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Proceedings Paper

Rock Fragmentation And Heave From Stoping Blastholes During Controlled Gas Penetration Tests
Author(s): J. R. Brinkmann
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Paper Abstract

Over the past 40 to 50 years numerous theories of rock breakage by explosives have evolved. These theories can be divided into two general categories depending on the relative importance ascribed to fracturing caused by gas expansion and stress wave energy sources. A major obstacle in the study of explosive rock breakage mechanisms is separation of affects from these two energy sources. A technique is under development which restricts by means of a blasthole liner, the penetration of explosive gas products into the rock mass surrounding the charge. Thus the character of stress waves developed in the rock is virtually identical to an unlined hole while the breaking action due to gas expansion is severely curtailed. This paper summarizes preliminary results from initial experiments using this technique to study the rock breakage mechanisms operative in gold mine stope blasting. Each experiment incorporated high speed photography and other instrumentation to observe and record the burden rock response to contrasting explosive loading conditions.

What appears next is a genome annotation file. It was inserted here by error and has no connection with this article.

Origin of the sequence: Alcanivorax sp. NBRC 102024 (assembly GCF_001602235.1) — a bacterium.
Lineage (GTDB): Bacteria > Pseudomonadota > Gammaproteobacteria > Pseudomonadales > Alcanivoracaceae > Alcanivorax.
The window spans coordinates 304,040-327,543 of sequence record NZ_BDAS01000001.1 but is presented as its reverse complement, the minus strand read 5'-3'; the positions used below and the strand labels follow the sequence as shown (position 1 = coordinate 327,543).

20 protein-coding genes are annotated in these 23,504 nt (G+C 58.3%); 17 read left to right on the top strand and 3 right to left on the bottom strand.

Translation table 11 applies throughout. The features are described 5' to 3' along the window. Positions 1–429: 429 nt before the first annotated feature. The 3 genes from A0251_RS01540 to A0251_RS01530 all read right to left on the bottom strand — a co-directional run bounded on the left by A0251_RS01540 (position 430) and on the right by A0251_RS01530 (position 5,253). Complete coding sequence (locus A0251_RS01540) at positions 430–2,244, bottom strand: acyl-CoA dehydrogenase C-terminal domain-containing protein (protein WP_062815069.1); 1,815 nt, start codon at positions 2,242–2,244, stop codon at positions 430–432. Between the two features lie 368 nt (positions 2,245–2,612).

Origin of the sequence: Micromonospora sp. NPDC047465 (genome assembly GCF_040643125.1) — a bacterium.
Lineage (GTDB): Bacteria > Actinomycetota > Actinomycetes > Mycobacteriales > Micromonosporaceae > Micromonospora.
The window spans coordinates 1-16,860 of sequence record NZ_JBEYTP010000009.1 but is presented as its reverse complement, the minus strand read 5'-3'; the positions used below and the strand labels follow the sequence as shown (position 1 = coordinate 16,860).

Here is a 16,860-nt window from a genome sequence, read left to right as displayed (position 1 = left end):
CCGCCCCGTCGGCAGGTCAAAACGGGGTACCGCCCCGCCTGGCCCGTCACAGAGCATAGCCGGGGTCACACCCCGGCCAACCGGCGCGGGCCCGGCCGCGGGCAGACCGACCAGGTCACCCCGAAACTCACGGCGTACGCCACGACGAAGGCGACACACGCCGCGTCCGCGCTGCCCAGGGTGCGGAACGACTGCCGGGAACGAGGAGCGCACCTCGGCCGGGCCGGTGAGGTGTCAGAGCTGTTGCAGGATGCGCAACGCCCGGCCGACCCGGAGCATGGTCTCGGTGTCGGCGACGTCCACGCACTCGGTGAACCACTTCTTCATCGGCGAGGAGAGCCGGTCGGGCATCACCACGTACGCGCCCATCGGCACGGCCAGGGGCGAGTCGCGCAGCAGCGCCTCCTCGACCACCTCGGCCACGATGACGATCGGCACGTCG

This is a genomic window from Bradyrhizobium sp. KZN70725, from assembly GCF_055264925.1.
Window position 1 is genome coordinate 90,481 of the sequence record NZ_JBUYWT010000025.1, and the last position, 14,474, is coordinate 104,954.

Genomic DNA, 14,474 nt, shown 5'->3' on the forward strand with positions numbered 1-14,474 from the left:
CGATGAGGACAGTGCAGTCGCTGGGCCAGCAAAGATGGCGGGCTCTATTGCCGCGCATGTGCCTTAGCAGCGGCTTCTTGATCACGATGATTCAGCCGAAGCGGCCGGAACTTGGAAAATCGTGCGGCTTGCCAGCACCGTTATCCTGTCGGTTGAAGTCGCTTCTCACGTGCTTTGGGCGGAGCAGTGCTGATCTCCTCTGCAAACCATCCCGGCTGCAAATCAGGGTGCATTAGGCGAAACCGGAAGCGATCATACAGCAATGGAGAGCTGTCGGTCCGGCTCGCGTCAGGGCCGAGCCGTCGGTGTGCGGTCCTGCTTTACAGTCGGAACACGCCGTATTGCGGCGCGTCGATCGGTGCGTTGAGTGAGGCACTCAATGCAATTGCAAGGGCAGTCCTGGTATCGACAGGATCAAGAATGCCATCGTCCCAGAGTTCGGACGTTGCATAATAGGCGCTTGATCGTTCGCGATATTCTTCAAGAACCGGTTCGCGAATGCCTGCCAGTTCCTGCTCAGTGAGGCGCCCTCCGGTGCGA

Paper Details

Date Published: 1 September 1987
PDF: 16 pages
Proc. SPIE 0674, 17th Intl Congress on High Speed Photography and Photonics, (1 September 1987); doi: 10.1117/12.975567
Show Author Affiliations
J. R. Brinkmann, Chamber of Mines of South Africa Research Organization (South Africa)

Published in SPIE Proceedings Vol. 0674:
17th Intl Congress on High Speed Photography and Photonics
Donald Hollingworth; Maurice W. McDowell, Editor(s)

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